Medication treatment strategies in the MTA Study: relevance to clinicians and researchers.
OBJECTIVE: Clinicians have difficulty applying drug research findings to clinical practice, because research protocols use methods different from those used in daily office practice settings. METHOD: To design a medication protocol for a multisite clinical trial involving 576 children with attention-deficit hyperactivity disorder (ADHD) while maintaining relevance to clinical practice, investigators from the NIMH Collaborative Multisite Multimodal Treatment Study of Children with Attention-Deficit/Hyperactivity Disorder (MTA study) developed novel medication strategies. These were designed to work either in a monomodal or multimodal format and to ensure standard approaches are used across diverse sites. Each child randomized to medication (projected N = 288) is individually titrated to his or her "best" methylphenidate dose and has individual ADHD symptoms monitored. Decision rules were developed to guide "best dose" selection, dose changes, medication changes, the management of side effects, and integration with psychosocial treatments. CONCLUSIONS: The MTA study uses a controlled method to standardize the identification of each child's "best" methylphenidate dose in a national, multisite cooperative treatment program. Although the titration protocol is complex, the study's individual dosing approach and algorithms for openly managing ADHD children's medication over time will be of interest to clinicians in office practice.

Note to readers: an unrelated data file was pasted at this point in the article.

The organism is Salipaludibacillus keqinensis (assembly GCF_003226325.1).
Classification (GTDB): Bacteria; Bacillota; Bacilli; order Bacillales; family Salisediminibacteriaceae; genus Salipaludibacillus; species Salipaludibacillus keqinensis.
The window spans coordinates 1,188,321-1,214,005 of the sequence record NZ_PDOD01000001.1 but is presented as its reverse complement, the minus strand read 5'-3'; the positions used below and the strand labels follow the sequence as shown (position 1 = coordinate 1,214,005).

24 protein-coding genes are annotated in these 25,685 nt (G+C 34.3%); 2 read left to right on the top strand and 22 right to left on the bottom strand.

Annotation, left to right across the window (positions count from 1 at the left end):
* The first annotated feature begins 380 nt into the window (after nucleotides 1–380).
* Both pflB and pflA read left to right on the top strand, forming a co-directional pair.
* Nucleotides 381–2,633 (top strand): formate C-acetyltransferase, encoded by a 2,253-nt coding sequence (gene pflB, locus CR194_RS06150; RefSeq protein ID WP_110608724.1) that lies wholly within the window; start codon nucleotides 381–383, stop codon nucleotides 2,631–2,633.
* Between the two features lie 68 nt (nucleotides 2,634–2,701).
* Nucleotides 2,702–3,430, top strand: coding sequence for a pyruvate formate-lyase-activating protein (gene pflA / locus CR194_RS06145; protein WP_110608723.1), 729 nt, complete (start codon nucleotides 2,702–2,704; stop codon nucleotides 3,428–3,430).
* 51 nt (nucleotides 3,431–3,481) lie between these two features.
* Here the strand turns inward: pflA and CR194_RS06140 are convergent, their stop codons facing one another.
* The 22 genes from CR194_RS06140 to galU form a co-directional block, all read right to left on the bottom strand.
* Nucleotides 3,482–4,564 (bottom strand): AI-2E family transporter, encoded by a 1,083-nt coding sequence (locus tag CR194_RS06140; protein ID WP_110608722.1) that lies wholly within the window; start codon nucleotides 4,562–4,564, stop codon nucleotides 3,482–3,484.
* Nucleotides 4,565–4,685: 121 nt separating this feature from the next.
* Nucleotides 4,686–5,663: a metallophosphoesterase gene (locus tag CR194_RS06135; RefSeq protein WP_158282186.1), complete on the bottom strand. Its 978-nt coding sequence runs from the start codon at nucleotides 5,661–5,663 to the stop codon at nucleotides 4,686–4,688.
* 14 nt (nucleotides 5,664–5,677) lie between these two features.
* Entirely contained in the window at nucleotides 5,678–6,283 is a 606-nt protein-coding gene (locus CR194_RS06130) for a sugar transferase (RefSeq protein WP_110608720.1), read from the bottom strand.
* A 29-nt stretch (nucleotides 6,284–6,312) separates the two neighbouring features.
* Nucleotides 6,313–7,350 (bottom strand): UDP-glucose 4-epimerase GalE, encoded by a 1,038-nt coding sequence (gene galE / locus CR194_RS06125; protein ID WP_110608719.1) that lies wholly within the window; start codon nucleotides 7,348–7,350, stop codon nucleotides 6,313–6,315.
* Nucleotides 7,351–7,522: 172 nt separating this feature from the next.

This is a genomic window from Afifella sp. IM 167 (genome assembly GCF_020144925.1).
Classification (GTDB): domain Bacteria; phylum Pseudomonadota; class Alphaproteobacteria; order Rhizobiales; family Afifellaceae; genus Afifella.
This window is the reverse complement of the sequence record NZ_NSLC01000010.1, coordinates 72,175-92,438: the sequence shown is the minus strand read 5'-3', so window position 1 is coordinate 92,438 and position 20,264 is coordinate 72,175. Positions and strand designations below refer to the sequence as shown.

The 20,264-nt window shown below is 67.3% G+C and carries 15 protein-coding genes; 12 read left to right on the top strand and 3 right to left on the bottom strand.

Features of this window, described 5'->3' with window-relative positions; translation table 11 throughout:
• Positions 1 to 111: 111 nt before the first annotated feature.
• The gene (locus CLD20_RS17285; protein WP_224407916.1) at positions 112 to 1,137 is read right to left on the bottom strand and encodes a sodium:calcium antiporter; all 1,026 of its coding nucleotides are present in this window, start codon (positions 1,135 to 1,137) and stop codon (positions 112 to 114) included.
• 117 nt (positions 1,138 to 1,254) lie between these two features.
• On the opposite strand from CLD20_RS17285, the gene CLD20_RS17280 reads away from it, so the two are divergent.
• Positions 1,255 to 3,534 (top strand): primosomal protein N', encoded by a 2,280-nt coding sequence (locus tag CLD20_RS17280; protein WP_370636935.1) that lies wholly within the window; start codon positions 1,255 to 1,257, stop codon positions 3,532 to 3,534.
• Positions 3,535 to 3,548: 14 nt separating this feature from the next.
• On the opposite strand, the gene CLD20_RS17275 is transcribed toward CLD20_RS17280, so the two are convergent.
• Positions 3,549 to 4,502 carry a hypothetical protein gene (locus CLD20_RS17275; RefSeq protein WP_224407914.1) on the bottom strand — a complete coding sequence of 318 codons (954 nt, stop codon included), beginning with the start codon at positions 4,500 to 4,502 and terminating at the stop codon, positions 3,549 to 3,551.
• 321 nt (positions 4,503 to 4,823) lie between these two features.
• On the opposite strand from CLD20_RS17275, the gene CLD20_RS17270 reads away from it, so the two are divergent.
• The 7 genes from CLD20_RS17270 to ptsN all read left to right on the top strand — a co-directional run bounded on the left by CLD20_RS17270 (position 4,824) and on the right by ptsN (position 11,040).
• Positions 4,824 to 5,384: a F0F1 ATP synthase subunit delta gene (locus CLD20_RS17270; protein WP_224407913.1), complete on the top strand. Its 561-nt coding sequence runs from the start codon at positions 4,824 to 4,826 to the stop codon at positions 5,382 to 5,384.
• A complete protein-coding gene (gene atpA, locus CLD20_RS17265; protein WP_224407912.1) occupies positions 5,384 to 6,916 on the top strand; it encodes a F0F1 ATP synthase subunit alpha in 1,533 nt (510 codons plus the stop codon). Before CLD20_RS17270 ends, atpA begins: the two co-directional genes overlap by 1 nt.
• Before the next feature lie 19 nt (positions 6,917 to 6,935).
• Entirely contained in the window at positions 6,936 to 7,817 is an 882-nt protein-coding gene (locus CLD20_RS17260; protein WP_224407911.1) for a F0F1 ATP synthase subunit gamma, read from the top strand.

Greenhill, LL; Abikoff, HB; Arnold, LE; Cantwell, DP; Conners, CK; Elliott, G; Hechtman, L; Hinshaw, SP; Hoza, B; Jensen, PS; March, JS; Newcorn, J; Pelham, WE; Severe, JB; Swanson, JM; Vitiello, B; Wells, K
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